Thing is, I learned earthquake drills at kindy in the Hutt Valley, forgot them in Auckland, joked about them in Christchurch, and then moved to Tokyo -- where I was grateful for that early pragmatic training in instant response.

In Tokyo, I had cause to brace myself under a sturdy steel desk a couple of times. One huge shake happened just after midnight. The next day I asked my ten-year-old students if it had woken them. “Woke us? Nah!” But it had interrupted their Nintendo and their homework.

The local wisdom was that if you felt the room rocking from side to side, you should fit yourself in a doorway or under a sturdy piece of furniture, and just go with the sway until it stopped. If, on the other hand, you felt the floor moving upwards underneath you, you should reflect on what a nice life you had had up to that point, and hastily make your peace with your deity, or lack thereof.

It was also said that after the Big One, the city would be full of disoriented Tokyo-ites making their way home along the train lines, as that was the only way most of them knew the city and its directions. This I found a strangely moving testimony to the force of habit, and the power of a good public transport system.

After acclimatising to living in a massive city on a massive faultline, it was rather terrifying to land in London and see all those chimney pots, precariously poised like certain death over the heads of the unconcerned citizens wandering the streets in happy ignorance of the impending Blitz overhead. One half-decent shudder and it would have been good night, Mary Poppins. It took me some time to abandon the anxious habit of constantly scanning for where one might hide if the earth abruptly started moving.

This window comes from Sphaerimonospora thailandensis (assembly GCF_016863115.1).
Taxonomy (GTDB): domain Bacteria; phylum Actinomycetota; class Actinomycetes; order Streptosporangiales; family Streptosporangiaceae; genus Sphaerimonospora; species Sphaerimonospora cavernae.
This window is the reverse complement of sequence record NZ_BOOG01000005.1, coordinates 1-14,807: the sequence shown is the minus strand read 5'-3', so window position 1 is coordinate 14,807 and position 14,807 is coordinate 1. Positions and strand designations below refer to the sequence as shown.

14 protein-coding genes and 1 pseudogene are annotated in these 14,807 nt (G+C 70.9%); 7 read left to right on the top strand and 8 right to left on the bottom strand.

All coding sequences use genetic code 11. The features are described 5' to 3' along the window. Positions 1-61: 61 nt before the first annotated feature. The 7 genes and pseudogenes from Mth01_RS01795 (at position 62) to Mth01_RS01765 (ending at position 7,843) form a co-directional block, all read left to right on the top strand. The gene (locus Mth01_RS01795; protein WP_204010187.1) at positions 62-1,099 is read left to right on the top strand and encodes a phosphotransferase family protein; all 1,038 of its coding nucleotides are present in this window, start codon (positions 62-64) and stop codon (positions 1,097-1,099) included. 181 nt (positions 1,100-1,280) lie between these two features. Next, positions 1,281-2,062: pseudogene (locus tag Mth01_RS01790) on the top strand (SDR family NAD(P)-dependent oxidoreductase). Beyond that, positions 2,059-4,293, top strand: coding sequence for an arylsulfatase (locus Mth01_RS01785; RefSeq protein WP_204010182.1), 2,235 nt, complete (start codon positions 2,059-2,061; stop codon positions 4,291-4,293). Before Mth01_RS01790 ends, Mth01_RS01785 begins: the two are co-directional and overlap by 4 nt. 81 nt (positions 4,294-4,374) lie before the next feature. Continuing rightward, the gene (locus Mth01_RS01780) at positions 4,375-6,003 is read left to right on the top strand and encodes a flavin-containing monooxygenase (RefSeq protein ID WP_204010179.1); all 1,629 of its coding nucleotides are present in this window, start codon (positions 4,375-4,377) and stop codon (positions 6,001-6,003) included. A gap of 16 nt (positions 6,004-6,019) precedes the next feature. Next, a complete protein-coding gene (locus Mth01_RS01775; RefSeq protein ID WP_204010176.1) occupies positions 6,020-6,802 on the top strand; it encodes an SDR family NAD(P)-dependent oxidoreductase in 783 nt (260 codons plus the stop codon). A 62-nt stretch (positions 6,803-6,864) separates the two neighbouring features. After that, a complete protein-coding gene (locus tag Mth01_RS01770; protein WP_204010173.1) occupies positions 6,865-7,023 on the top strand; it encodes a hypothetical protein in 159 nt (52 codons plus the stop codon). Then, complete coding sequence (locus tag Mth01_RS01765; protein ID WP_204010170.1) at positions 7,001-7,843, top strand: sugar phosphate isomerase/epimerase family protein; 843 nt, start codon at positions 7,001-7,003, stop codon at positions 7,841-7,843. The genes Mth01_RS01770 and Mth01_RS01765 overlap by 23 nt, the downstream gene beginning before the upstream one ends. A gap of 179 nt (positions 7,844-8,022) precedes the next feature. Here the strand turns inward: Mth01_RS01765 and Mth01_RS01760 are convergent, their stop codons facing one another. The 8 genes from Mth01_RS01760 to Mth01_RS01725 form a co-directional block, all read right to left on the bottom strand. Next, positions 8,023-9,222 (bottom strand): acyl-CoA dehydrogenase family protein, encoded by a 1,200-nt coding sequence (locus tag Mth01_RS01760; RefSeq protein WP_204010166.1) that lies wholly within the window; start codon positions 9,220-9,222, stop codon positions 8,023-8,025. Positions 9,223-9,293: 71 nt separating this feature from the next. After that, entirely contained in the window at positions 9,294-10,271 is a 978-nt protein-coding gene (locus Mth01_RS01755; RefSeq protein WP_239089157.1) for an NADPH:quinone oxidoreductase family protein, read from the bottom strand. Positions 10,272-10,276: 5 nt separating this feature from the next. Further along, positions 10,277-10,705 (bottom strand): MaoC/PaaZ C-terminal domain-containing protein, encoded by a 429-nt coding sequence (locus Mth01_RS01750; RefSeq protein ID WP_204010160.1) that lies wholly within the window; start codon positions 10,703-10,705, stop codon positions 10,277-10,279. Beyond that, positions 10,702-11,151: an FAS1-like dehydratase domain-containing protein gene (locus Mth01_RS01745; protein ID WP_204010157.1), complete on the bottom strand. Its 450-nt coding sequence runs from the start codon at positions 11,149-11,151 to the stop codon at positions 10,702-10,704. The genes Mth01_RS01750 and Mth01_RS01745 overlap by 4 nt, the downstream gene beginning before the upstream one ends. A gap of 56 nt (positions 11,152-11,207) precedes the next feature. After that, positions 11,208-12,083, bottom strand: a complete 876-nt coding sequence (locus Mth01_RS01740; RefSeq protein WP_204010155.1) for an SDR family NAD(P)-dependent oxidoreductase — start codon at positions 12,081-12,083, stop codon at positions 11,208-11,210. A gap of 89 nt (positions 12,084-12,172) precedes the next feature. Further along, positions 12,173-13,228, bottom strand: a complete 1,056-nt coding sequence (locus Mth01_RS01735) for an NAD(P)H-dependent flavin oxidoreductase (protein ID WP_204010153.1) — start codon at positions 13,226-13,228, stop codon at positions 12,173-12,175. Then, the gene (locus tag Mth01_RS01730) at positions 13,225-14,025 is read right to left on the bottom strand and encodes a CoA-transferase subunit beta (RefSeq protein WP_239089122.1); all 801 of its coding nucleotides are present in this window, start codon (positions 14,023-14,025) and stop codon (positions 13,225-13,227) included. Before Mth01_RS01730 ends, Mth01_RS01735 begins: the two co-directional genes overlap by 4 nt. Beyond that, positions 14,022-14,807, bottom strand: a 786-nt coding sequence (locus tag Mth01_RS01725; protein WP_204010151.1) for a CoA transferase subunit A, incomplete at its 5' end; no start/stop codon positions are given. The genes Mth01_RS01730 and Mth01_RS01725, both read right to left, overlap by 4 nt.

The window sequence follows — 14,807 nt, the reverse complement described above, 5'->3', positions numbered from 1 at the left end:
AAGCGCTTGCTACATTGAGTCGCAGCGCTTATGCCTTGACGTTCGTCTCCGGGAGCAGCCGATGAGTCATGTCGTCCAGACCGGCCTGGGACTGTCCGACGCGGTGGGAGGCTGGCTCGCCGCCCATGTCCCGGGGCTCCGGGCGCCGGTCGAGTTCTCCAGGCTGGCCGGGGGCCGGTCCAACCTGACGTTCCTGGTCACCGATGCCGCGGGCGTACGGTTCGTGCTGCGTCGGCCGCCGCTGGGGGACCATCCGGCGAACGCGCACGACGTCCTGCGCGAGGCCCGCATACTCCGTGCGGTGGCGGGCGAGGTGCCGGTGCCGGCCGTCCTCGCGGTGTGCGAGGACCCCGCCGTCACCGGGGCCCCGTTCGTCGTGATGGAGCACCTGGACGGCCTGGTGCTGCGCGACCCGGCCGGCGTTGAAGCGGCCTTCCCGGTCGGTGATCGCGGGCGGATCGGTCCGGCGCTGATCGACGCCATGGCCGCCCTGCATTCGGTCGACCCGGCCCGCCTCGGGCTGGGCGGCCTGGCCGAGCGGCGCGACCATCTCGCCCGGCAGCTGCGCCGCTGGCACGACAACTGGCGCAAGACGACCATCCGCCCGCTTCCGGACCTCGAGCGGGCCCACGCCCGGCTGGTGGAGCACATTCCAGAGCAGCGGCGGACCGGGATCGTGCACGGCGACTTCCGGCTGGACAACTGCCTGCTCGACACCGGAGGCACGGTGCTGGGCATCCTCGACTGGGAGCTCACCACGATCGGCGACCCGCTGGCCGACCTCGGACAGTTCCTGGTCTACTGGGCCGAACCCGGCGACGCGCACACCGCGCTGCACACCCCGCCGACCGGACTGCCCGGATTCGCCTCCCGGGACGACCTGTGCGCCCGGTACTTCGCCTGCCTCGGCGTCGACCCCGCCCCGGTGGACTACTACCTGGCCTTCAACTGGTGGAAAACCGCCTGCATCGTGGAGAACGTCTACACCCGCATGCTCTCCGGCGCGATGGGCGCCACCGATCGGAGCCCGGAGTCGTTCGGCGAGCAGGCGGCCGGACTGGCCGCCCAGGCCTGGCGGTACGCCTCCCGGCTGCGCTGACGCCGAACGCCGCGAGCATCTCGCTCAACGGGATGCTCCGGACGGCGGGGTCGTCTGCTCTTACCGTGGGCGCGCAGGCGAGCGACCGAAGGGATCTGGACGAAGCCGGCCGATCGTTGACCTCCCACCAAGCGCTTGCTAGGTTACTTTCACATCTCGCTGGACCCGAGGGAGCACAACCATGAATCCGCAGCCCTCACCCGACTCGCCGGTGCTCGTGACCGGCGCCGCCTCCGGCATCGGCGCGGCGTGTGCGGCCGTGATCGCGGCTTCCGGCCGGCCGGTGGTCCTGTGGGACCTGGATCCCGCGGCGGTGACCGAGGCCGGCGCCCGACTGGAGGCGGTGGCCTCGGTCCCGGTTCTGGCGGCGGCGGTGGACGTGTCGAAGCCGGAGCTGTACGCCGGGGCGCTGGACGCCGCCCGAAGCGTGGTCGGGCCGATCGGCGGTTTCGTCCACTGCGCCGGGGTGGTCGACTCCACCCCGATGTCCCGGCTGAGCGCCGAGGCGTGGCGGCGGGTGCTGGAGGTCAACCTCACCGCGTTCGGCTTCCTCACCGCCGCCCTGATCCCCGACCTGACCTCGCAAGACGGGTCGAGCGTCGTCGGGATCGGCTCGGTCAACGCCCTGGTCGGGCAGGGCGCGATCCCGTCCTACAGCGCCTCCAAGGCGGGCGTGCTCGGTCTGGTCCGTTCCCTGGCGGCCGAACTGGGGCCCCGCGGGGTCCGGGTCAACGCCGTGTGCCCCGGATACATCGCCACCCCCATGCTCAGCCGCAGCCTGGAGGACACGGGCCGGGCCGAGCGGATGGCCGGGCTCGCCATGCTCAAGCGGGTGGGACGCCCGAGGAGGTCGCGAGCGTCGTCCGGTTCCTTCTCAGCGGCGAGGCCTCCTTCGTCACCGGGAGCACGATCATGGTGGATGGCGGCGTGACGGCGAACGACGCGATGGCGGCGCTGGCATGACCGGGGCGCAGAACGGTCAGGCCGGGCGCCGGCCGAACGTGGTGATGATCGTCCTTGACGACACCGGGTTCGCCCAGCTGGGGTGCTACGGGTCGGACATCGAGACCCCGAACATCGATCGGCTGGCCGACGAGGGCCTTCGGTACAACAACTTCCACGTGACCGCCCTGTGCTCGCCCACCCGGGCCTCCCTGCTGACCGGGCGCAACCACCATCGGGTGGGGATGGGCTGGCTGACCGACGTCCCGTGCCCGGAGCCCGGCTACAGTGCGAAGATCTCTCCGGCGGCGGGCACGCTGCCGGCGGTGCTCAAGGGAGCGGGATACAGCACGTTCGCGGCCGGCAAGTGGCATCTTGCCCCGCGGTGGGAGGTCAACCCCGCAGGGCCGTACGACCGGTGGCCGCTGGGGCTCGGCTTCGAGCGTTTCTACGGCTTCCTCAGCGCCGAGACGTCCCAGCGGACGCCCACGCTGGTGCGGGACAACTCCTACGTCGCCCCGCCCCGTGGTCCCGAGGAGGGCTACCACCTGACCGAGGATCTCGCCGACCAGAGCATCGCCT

And now after a decade and a half in New England, I have completely unlearned the trick of standing upright. People just do it, here; there’s no wobble, ergo, no trick.

It’s not that there haven’t been a number of random civil emergencies of one sort or another while we’ve been living here. I know how to duct-tape the windows shut, where to get Cipro, why to avoid Times Square. But the ground beneath my feet, compacted by a mile-high glacier during the last ice age, is unnaturally firm.

That’s a good thing, right? Then why does it feel so bloody precarious?